In math we've been learning lots of new concepts, and reviewing old ones as well. Last week and this week we'll focus on shapes, both 2D (flat) and 3D. We've been playing games and having discussions that help kids identify shapes, and to really notice the attributes of each shape. For example, circles have no corners and no straight lines, while a triangle has three of each. We talk about how a triangle is a triangle no matter what angle you see it at (upside down, sideways, etc). We also talk about shapes we can find in the real world, such as a clock, a TV, a table. Below are some pictures of students sorting, counting and graphing a bag of shapes in the form of wooden blocks.
A few weeks ago we did a little bit of learning about measuring, including how it's important to start from the beginning of the item you are measuring, and place your units of measure (ruler, foot, stick, cube) end to end with no space in between.
Maps - an Invitation to Create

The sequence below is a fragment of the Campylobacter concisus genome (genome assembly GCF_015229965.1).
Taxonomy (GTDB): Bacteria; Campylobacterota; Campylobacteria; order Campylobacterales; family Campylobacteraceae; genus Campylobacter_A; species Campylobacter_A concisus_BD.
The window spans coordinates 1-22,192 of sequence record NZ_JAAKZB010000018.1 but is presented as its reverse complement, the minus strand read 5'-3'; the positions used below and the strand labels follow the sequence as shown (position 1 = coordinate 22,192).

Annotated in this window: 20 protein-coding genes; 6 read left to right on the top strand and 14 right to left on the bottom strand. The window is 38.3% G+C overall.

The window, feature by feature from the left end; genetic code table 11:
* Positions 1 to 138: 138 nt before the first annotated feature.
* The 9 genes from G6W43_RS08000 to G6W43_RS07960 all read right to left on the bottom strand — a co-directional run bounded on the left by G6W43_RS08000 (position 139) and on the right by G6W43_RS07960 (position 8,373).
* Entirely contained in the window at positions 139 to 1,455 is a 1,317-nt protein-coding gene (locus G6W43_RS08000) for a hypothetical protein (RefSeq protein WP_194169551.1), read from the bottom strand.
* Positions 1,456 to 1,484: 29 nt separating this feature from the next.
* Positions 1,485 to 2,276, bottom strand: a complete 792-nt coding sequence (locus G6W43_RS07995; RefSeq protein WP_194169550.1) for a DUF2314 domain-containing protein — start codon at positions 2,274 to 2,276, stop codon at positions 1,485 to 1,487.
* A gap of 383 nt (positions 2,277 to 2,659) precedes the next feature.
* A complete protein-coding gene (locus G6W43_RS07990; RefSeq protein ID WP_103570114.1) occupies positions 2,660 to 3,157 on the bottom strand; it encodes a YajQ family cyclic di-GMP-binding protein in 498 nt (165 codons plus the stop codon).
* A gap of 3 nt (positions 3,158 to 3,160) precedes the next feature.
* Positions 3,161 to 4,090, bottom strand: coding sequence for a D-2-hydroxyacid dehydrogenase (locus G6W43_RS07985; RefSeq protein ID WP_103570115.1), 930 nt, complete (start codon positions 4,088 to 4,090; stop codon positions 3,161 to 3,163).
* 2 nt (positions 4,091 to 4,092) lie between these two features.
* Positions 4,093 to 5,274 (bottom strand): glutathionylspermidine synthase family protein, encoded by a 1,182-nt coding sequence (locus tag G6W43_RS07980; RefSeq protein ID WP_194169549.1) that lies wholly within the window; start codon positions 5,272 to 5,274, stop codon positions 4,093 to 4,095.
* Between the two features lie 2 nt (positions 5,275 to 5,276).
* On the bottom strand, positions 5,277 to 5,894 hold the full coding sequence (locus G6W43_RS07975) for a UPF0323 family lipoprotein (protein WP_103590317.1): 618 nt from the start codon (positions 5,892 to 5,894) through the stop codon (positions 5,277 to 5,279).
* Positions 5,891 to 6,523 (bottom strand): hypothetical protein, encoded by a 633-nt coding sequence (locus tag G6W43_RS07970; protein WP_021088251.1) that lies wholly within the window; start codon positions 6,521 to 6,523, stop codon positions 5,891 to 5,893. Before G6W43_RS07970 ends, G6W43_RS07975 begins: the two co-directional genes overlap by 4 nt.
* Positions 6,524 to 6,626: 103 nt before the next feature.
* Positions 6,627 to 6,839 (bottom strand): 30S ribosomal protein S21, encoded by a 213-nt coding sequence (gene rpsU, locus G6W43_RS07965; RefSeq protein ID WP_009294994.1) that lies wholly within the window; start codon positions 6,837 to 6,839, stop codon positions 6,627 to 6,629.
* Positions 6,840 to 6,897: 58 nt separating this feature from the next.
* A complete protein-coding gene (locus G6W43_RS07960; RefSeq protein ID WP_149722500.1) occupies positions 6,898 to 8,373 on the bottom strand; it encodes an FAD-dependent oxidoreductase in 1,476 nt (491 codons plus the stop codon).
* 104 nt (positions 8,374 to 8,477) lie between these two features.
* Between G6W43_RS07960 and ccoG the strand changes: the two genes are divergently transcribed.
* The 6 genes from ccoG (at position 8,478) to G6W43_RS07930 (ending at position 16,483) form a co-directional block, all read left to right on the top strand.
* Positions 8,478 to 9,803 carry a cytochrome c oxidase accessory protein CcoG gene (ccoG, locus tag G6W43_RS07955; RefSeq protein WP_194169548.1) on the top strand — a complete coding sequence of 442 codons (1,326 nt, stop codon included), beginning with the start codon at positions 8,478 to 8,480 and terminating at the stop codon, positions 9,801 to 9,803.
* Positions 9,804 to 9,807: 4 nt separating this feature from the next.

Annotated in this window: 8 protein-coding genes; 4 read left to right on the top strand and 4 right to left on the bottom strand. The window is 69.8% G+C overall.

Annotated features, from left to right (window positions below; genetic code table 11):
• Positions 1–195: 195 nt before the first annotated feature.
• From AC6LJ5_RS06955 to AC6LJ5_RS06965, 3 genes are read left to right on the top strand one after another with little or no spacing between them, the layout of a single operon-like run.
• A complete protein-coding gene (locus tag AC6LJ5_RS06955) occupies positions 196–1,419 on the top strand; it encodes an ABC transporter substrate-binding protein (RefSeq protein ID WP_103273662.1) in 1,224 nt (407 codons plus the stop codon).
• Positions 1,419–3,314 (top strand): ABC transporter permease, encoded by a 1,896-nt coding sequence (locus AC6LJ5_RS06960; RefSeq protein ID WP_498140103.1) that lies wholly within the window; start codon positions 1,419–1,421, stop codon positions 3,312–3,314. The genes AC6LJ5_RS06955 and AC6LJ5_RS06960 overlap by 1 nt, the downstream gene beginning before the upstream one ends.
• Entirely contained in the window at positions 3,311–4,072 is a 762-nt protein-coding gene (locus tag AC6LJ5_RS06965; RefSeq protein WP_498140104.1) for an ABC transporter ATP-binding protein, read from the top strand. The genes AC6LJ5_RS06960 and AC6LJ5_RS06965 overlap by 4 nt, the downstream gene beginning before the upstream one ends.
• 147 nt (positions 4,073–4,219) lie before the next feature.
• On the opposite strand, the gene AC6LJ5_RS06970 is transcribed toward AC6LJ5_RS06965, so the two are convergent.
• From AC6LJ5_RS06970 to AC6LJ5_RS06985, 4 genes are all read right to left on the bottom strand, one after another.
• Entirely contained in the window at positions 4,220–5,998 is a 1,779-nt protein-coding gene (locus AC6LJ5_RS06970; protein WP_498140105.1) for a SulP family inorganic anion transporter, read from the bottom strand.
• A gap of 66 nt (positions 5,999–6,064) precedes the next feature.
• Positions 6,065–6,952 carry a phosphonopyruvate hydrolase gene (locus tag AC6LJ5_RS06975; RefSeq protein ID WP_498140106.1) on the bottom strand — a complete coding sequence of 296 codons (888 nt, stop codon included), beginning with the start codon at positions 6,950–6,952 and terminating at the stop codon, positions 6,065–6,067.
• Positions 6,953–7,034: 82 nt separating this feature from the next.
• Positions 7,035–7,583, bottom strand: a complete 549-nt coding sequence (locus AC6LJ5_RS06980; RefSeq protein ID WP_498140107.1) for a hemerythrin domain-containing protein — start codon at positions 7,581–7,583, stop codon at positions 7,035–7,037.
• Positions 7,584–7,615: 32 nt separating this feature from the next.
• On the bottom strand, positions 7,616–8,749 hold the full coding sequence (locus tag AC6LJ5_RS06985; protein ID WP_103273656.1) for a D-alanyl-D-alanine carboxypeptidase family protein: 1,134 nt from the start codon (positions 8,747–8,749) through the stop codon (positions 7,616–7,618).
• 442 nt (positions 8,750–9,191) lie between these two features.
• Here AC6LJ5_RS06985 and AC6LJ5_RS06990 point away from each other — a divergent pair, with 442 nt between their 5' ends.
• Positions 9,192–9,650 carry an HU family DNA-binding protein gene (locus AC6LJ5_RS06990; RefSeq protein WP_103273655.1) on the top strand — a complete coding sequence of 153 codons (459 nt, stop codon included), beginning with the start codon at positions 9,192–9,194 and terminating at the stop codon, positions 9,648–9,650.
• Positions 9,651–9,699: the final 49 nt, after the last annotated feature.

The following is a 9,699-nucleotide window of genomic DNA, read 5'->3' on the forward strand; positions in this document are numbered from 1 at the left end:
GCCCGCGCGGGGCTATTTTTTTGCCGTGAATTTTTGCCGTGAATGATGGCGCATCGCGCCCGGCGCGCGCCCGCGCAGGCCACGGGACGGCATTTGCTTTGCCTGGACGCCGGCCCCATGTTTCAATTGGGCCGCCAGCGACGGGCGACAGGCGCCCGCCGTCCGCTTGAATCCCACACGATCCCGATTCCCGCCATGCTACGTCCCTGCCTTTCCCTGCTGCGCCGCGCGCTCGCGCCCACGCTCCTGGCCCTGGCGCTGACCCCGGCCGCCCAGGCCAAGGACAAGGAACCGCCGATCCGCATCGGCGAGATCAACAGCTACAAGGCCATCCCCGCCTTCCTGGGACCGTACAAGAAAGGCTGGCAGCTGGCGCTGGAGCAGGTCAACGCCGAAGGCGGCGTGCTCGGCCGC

We also have what is called an "invitation to create" each month. Generally I put set these up at the science table, but sometimes have them elsewhere in the room, like at the sensory table. I try to pay attention to ideas or concepts that students have demonstrated curiosity about, and use these to guide my set up. I also take into account the curriculum, what we've been doing in school lately, and any seasonal celebrations. This month's invitation to create revolved around maps, since our social studies curriculum includes a study of maps and how to use them to learn more about our community. Below are some pictures of the students creating their own maps, using both pen-and-paper maps and 3D objects! We will talk more about maps in the spring, when we make a map of our school and forest areas.